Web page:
The River Breaks Up
Author: Israel Joshua Singer
Publisher: New York : A.A. Knopf
Author: Lucien Schneider
Publisher: Presses Université Laval
Inuktitut words in roman orthography and syllabics.
The Congressional Record is the official record of the proceedings and debates of the United States Congress. It is published daily when Congress is in session. The Congressional Record began publication in 1873. Debates for sessions prior to 1873 are recorded in The Debates and Proceedings in the Congress of the United States (1789-1824), the Register of Debates in Congress (1824-1837), and the Congressional Globe (1833-1873)
Author: United States. Army. Signal Corps
1861-1891 include meteorological reports; in 1891 the meteorological work was transferred to the newly-formed Weather Bureau, organized under the Department of Agriculture.
Lucien Turner arrived at the community known today as Kuujjuaq, on the northern Quebec-Labrador peninsula, in 1882. As with his earlier long-term appointments in Alaska, he was there primarily to conduct meteorological, atmospheric, and tidal observations for the U.S. Army's Signal Corps. But he also developed a meaningful rapport with the Innu and Inuit, spending his free time studying and recording not only their material culture - including clothing, dwellings, weapons, and tools - but also their lifeways, language, and stories. His images of the peoples' camps and formal portraits of individuals are among the earliest examples of photography in the Arctic. This reissue permits Turner's work to continue to be a classic introduction to the culture of the Innu and Inuit people of northern Quebec and Labrador.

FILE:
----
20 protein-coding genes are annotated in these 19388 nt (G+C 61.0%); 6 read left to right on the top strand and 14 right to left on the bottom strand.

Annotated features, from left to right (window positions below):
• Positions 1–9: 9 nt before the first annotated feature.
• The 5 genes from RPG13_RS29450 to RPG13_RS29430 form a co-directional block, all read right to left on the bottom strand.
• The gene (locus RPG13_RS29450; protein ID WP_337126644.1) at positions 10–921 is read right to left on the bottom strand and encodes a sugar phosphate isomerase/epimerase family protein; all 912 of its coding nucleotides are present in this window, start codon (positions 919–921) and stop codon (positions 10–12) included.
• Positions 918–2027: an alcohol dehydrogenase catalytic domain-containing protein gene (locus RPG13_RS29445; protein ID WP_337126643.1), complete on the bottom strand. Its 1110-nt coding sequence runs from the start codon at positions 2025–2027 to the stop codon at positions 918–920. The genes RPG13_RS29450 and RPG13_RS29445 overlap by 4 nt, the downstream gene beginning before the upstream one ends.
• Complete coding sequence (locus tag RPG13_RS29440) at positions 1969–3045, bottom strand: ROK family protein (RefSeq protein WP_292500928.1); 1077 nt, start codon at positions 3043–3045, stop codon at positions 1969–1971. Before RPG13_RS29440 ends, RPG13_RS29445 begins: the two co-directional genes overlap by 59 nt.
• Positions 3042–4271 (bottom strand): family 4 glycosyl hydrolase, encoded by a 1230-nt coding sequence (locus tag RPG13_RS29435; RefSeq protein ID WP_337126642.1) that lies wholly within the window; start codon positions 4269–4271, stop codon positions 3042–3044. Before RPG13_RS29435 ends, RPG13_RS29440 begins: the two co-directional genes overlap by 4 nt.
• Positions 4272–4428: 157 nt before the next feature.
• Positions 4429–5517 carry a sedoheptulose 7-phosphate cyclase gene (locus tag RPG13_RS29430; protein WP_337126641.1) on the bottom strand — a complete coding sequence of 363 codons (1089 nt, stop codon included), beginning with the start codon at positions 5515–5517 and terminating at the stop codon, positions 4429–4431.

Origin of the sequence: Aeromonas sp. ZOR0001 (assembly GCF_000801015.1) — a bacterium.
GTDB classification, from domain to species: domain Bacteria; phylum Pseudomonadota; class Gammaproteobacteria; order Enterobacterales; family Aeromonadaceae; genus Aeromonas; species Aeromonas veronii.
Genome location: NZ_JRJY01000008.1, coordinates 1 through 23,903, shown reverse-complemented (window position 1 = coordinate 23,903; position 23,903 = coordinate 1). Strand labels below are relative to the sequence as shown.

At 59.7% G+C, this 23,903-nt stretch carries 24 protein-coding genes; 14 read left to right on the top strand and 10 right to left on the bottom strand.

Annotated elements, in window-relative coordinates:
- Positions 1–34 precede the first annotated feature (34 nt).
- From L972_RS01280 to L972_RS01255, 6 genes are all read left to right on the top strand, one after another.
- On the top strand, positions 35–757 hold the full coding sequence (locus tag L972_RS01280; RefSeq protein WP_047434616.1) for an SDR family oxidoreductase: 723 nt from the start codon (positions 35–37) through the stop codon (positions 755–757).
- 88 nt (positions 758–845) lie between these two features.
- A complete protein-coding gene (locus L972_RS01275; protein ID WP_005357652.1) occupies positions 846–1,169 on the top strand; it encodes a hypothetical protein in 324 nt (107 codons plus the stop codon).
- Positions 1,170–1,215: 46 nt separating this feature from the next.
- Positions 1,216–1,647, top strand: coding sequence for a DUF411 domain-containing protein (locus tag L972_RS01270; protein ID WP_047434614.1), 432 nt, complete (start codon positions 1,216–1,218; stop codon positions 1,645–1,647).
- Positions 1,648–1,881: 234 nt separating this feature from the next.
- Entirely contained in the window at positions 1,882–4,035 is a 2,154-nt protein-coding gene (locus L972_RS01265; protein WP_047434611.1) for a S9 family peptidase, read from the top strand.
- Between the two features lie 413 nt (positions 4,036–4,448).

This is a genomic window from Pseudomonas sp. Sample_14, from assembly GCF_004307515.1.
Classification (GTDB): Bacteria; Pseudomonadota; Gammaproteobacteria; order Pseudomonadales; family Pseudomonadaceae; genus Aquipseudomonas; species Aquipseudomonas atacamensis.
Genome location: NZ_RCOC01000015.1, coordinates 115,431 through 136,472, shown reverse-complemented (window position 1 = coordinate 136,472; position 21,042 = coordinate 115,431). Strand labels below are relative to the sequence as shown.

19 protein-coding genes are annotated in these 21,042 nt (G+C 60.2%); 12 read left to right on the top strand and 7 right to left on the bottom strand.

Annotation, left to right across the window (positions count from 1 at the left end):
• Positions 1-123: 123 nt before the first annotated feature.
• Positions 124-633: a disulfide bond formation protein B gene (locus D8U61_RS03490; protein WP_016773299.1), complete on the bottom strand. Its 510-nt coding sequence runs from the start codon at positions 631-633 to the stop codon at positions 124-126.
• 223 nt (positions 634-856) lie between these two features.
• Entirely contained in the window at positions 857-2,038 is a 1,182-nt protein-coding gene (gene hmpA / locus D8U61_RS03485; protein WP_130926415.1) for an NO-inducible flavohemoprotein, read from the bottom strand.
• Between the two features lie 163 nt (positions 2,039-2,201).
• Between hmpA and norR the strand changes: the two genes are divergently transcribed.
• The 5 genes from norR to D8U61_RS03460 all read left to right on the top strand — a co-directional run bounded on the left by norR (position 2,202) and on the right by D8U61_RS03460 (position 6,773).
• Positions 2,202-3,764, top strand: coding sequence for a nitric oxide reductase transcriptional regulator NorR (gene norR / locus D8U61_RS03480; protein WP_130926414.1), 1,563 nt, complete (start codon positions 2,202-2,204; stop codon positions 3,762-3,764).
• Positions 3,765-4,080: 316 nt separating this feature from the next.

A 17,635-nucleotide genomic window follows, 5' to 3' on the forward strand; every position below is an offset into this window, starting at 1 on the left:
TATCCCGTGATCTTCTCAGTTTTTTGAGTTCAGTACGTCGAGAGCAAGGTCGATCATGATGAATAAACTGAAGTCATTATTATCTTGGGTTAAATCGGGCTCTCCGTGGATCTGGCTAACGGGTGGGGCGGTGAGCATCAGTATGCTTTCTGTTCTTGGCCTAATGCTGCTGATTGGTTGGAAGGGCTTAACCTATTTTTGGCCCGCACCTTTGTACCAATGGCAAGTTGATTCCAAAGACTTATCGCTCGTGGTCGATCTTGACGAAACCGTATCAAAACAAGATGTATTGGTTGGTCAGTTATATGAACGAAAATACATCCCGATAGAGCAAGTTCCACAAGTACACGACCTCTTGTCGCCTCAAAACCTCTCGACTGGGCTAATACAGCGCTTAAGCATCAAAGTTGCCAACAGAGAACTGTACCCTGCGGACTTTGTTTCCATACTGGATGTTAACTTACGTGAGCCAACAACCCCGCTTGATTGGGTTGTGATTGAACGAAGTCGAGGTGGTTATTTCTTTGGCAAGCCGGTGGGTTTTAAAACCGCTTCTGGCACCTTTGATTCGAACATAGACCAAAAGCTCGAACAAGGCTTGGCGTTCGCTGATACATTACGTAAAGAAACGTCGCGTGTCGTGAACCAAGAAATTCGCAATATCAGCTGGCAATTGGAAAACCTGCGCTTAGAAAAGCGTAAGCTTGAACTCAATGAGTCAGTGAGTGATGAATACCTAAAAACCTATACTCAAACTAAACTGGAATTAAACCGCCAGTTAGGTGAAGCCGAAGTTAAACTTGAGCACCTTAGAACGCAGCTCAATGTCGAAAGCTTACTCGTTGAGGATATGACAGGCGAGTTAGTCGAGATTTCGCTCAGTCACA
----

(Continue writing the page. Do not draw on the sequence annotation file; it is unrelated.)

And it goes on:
Up on the River
Author: John Madson
Publisher: University of Iowa Press
Up on the River is John Madson’s loving and often hilarious tribute to the people, animal life, and places of the Upper Mississippi. Madson’s Upper Mississippi is the part “between the saints,” from St. Louis to St. Paul, and where for thirty years he explored the bright waters of the upper reaches of the mighty river itself as well as the tangled multitude of sloughs, cuts, and side channels that wander through its wooded islands and floodplain forests. “Some of my best time on the River has been in the company of game wardens, biologists, commercial fishermen, clammers, trappers, hunters, and a smelly, mud-smeared coterie of river rats in general, and my views of the River are far more likely to reflect theirs than those of the transportation industry,” Madson writes of his thirty-year acquaintance with the Mississippi. Traveling mainly by canoe and johnboat, he tells of encounters between archetypal commercial fishermen and archetypal game wardens over hot fish chowder, fishing for crappies in the tops of submerged trees and for walleyes amid gale force winds, nesting and migrating herons and ducks and eagles, the histories of river logging and pearling and button making, and towboats and barges and the lives of the “ramstugenous” people who move freight on the river. Learning about the Upper Mississippi via the wry tutelage of John Madson, who discovered that “whenever I am out on a river some of its freeness rubs off on me,” readers of this classic book will also come under the spell of this freeness.